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Kuala Lumpur, the fastest growing metropolis of Southeast Asia with its economy and population, is the capital of Malaysia. Although the city on the East Malays...
Kuala Lumpur, the fastest growing metropolis of Southeast Asia with its economy and population, is the capital of Malaysia. Although the city on the East Malaysia Island hosts the busiest tourist population between May and July, it can be visited every season thanks to its mild climate. It is possible to travel without a visa to Kuala Lumpur, where you can travel by airline companies every day. The city that flocked to learn Malay culture has become an important stop for leisure and shopping-oriented travelers with its recent development. Petronas Twin Towers, considered as the symbol of the economic development of the country; Little India, Chinatown and Merdeka Square, where you can observe the cultures of ethnic groups in the city, stand out as places to visit. If you are a shopping enthusiast, you can go to Bukit Bintang District, you can find authentic goods in Pasar Sen. The night life of Kuala Lumpur, where you can taste many different flavors from Malay, Chinese and Indian cuisines, is happening in a variety of venues from Bukit Bintang and Bangsar breweries to night clubs where DJ performances are exhibited. To enjoy all of these beauties of Kuala Lumpur, you can stay in star-studded town centers or at low-cost facilities in areas like Chinatown. It is easy and cheap to get to the city and you can get to the place you want quickly by taking advantage of bus and rail systems.
Where to Stay in Kuala Lumpur Hotel Amenities
Golden Triangle: The region where shopping, entertainment, eating and drinking cultures and business experiences are most intense. There are dozens of large shopping malls in the region. The Petronas Twin Towers are immediately above this zone. Bukit Bintang is the most important district in the region. Many of the big shopping malls, restaurants and nightclubs are here. In other words, "where to stay in Kuala Lumpur", you need to choose "Bukit Bintang" as a region, if you are a central and active place. There are monorails and subway lines in place. So you can reach to your destination with no problem with public transportation.
Outside of Bukit Bintang, the Old City Center, known as Old Town, is mainly used for the city's main square, Merdaka Square, Sultan Abdul Samad Building and its surroundings. This is not very active in the evening hours, but you can go to Chinatown in a short walk.
Chinatown or Turkic and Chinatown is another moving point in Kuala Lumpur. It may be fun to visit here during daytime, but I think this is a question mark for accommodation.
In short, the regions in Kuala Lumpur are like this. Wherever you stay in Kuala Lumpur, your first choice is my Bukit Bintang. If you get a serious discount in a nice and luxurious hotel, be careful to be close to this area.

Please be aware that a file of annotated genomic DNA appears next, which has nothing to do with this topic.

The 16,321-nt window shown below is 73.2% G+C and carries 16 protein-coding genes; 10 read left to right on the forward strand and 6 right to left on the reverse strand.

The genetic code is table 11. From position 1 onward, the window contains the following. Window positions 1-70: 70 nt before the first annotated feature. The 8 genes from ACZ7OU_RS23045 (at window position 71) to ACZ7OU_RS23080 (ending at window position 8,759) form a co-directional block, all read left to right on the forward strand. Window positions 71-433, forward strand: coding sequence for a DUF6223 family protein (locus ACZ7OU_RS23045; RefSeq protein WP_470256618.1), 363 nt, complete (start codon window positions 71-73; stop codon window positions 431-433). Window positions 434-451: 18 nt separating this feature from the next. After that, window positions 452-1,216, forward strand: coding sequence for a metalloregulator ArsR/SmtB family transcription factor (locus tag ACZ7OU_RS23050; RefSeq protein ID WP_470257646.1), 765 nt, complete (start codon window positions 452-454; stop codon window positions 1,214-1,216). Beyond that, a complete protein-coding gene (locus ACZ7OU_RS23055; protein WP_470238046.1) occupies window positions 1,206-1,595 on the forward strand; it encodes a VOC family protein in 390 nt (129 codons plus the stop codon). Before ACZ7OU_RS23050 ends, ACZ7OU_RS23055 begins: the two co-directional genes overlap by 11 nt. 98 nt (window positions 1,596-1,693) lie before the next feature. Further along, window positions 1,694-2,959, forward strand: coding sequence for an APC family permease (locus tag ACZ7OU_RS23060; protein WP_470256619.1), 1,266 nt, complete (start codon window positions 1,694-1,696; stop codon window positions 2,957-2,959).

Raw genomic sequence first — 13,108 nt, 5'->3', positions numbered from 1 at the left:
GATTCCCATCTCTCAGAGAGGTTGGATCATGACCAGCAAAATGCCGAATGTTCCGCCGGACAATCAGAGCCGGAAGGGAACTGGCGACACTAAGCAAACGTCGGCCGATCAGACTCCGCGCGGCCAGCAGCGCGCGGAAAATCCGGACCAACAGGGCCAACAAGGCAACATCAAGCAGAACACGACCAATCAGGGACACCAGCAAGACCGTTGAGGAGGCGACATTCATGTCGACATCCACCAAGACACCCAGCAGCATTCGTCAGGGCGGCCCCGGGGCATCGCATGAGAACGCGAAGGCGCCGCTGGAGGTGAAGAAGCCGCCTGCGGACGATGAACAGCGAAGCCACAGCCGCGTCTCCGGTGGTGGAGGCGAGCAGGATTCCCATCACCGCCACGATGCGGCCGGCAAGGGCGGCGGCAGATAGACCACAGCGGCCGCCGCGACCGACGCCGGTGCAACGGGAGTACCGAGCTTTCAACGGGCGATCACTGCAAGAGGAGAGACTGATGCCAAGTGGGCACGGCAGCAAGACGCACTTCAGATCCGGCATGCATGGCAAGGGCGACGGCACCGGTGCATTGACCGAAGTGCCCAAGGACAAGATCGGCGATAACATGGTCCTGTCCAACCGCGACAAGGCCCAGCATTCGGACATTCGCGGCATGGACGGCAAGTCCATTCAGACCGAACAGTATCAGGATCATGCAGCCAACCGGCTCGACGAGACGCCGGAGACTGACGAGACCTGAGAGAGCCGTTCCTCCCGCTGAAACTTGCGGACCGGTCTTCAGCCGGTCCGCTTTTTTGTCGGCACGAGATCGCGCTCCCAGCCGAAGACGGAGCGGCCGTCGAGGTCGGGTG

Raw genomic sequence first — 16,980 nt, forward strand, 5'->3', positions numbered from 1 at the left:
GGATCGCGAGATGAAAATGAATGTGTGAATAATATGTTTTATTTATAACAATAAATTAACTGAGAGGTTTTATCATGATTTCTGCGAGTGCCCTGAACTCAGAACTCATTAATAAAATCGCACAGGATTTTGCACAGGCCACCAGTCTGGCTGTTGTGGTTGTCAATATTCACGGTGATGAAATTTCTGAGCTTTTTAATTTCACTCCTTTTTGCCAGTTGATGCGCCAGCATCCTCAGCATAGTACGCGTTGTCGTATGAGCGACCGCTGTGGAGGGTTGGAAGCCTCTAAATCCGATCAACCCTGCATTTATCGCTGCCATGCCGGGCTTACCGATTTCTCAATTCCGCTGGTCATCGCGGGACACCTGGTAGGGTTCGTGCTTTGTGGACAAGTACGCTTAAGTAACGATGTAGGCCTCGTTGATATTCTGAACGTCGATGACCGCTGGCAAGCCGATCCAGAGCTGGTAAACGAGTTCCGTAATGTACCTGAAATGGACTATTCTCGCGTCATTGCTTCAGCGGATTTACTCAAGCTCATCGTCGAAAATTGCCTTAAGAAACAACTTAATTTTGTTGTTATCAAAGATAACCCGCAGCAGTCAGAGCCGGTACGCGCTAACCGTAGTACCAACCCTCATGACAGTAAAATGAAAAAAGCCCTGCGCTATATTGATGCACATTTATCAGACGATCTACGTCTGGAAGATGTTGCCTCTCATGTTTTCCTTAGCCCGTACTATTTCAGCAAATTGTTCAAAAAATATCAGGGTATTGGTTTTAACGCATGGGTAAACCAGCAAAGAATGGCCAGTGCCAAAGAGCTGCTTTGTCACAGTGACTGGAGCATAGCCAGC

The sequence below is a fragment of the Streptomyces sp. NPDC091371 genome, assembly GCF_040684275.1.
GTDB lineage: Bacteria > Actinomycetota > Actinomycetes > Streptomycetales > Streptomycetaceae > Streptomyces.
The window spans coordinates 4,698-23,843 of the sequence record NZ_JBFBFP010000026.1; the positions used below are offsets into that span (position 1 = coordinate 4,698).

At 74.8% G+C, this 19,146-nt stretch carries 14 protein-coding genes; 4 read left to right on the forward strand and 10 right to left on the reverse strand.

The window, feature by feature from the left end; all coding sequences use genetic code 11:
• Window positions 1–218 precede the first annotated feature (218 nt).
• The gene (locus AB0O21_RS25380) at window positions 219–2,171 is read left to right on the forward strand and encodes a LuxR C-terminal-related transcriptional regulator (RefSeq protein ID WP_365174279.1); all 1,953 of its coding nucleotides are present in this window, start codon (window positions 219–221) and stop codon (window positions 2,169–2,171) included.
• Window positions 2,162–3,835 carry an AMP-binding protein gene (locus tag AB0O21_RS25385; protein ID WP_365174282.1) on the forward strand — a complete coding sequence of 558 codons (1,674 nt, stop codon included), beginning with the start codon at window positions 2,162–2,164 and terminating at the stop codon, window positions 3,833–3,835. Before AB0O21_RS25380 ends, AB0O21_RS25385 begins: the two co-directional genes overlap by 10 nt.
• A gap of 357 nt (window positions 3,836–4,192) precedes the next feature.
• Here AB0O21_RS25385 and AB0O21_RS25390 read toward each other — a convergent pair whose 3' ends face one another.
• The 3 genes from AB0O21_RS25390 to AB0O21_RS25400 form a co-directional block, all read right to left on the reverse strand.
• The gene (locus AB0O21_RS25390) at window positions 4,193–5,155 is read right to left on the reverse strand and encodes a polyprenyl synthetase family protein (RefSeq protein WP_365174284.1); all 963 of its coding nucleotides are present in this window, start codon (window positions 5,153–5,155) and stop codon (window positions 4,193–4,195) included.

5 Star Hotels: If you want to stay quality and luxurious during your trip, you can take a look at these hotels: Grand Millennium Kuala Lumpur, Shangri-La Hotel Kuala Lumpur, Traders Hotel Kuala Lumpur, Fraser Residence Kuala Lumpur.
These hotels were booked for 80-100 euros per night when I prepared my writing.
4 Star Hotels: If you happen to be both a centrally located, quality hotel but a bit more affordable, check out Concorde Hotel Kuala Lumpur, Impiana KLCC Hotel and Aloft Kuala Lumpur Sentral. There were prices in the hotels between 60-90 euros per night.
3 Star Hotels: If you are on an economic trip and do not worry if the hotel is important to you, the below mentioned hotel is a 4 star hotel in Europe. You can take a look at these hotels: Le Apple Boutique Hotel @ KLCC, Hotel Transit Kuala Lumpur, Holiday Inn Express Kuala Lumpur City Center and City Comfort Hotel Bukit Bintang. As I mentioned above, I stayed in a 3 star hotel on my own trip but I was very satisfied with both the location and the quality of service.
Places to Visit in Kuala Lumpur
1. Petronas Twin Towers (Petronas Twin Towers)
At the top of our Kuala Lumpur destinations list are skyscrapers named Petronas Twin Towers, one of Malaysia's iconic structures. It was built at a height of 452 meters, costing US $ 1.6 to build and is the headquarters of Petronas Petroleum Holding. Between 1998-2004, he has hosted many buildings such as towers of the highest buildings in the world, shopping centers outside offices, natural science museum, symphony orchestra. The steel bridge between the 41st and 42nd floors of the skyscrapers is located at a height of 170m. If you want to see Kuala Lumpur from the top of one of the world's tallest buildings, you can check out the viewing terrace. Although the tower is 88 floors, the viewing terrace is located on the 86th floor at a height of 370 meters. Petronas Twin Towers can be intense, so do not take your business for granted and buy your ticket from the official website as I did. Pick up the ticket you bought by choosing the day and time and get a photocopy of your credit card, passport or passport at the time of purchase, and apply to the entry point of the cruise terrace for half an hour of your visit without waiting for the "online ticket" section. The entry to the cruise terrace is located on the lower floor of Petronas, you can follow the arrows and find them easily. During the visit you are first visiting the suspension bridge called Skybridge. After stopping here for 10 minutes, you are on your way to the top of the cruise, where you have 30 minutes. The viewing terrace is a bit small for me, as it is natural that the world's highest building, Burj Khalifa, is a bit worse than the viewing terrace. The tower is closed between Mondays and Fridays and between 09.00-21.00 it is possible to visit for 85 RM.